|University||Coventry University (CU) London|
|Subject||Global Business Strategy|
SOCIAL BUSINESS AT NOVARTIS: AROGYA PARIVAR
In 2013, Novartis Group was a global pharmaceutical leader that sold patented and generic medicines, vaccines, diagnostics, and consumer health products to 1.2 billion customers in 140 countries. Headquartered in Basel, Switzerland, Novartis employed 128,000 people, generating 2012 revenues of $57 billion and profits of $9.6 billion.
In a 2005 presentation to the Novartis executive committee, management thinker C. K. Prahalad had challenged the company to move beyond its conventional approach to corporate responsibility of donating medicine to the indigent. Instead, he encouraged the company to develop a profitable way to serve what he called “the bottom of the pyramid”—the four billion people who each lived on less than $5 per day.
Although the executive committee did not make any commitment at the time, Novartis’s India country head Ranjit Shahani, together with Udit Batra, Novartis’s head of corporate strategy, Paul Choffat, head of the Consumer Health Division, and Richard Saynor, head of Novartis’s emerging markets generics business, set up an informal steering committee to quietly explore the idea. In 2007, the steering committee began to experiment with a shared value approach to serving low-income populations in rural India.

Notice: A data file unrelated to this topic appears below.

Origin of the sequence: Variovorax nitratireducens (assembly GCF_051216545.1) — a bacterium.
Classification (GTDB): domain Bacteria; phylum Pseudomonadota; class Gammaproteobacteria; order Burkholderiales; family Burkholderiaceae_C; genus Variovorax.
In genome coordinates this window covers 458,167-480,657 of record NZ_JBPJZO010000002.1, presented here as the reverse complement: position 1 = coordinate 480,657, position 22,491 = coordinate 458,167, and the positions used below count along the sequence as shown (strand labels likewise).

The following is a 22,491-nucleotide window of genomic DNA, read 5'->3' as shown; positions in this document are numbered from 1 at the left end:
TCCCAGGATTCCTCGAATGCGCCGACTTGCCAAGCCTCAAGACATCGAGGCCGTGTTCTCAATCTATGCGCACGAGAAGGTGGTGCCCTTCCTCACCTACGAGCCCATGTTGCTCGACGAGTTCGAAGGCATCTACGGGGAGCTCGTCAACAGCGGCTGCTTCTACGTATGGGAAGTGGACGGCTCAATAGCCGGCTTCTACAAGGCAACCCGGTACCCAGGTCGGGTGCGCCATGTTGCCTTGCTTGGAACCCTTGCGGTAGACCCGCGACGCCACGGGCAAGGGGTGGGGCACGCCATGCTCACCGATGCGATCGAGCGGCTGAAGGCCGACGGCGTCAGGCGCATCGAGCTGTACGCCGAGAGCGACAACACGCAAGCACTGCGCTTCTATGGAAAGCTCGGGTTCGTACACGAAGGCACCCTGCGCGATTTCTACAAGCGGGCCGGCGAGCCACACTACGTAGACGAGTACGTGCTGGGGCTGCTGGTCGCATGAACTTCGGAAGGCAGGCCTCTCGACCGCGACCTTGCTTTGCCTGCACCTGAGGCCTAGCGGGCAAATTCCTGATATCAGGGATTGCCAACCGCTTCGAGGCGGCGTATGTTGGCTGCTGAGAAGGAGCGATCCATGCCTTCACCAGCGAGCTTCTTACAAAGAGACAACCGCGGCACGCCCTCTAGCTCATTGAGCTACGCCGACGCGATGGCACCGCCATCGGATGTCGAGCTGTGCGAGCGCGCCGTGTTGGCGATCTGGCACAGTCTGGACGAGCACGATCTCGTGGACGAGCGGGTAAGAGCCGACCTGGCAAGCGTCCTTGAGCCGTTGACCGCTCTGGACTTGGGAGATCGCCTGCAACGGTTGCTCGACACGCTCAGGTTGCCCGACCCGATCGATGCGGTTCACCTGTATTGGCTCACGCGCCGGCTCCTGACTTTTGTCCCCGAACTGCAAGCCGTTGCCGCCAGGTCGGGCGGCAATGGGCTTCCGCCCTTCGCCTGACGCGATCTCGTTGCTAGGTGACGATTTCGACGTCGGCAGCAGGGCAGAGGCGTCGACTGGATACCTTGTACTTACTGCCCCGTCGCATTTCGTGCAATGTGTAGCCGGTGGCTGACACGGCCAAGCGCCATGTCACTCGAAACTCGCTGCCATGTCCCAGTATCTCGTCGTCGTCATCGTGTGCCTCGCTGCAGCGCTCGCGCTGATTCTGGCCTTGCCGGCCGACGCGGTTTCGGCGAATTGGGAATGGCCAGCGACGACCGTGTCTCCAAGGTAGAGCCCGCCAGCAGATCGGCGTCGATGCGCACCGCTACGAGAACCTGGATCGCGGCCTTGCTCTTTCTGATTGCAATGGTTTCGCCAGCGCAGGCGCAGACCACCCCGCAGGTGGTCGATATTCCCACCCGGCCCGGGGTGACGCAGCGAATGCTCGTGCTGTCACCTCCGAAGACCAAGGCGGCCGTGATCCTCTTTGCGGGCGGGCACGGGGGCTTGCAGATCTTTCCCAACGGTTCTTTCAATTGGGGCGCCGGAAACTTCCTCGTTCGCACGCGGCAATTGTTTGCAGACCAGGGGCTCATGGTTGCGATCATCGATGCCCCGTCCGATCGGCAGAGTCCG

Novartis And The Pharmaceutical Industry
Novartis operated through five businesses in what the company called a strategy of focused diversification (see Exhibit 1 for financial data by business).
- Pharmaceuticals (Pharma) developed and sold a broad portfolio of patented prescription medicines.
- Alcon specialized in eye care, offering surgical devices and lenses, pharmaceuticals, and consumer products.
- Sandoz focused on generics and bio-similar3 prescription medicines.
- Vaccines and Diagnostics developed and sold vaccines and blood screening products.
- Consumer Health comprised Novartis’s over-the-counter (OTC) medicine and animal health businesses.
1. Clarify the challenges that faced Novartis and ultimately triggered their interest in CSV?
2. How Novartis CSV? What was the impact of CSV?
3. explain the key reasons that made Novartis CSV Strategy a success? what from what you understand from CSV, what are some of the potential risks that Novartis need to be aware of when implementing CSV?
4. Explain how Novartis adopted a collaborative approach in relation to their CSV strategy and also outline any relevant international aspects of their strategy?
5. Identify and explain an example of a UAE company that has adopted a Creating Shared Value Strategy? explain how this is clearly an example of Creating Shared Value and not Corporate Social Responsibility?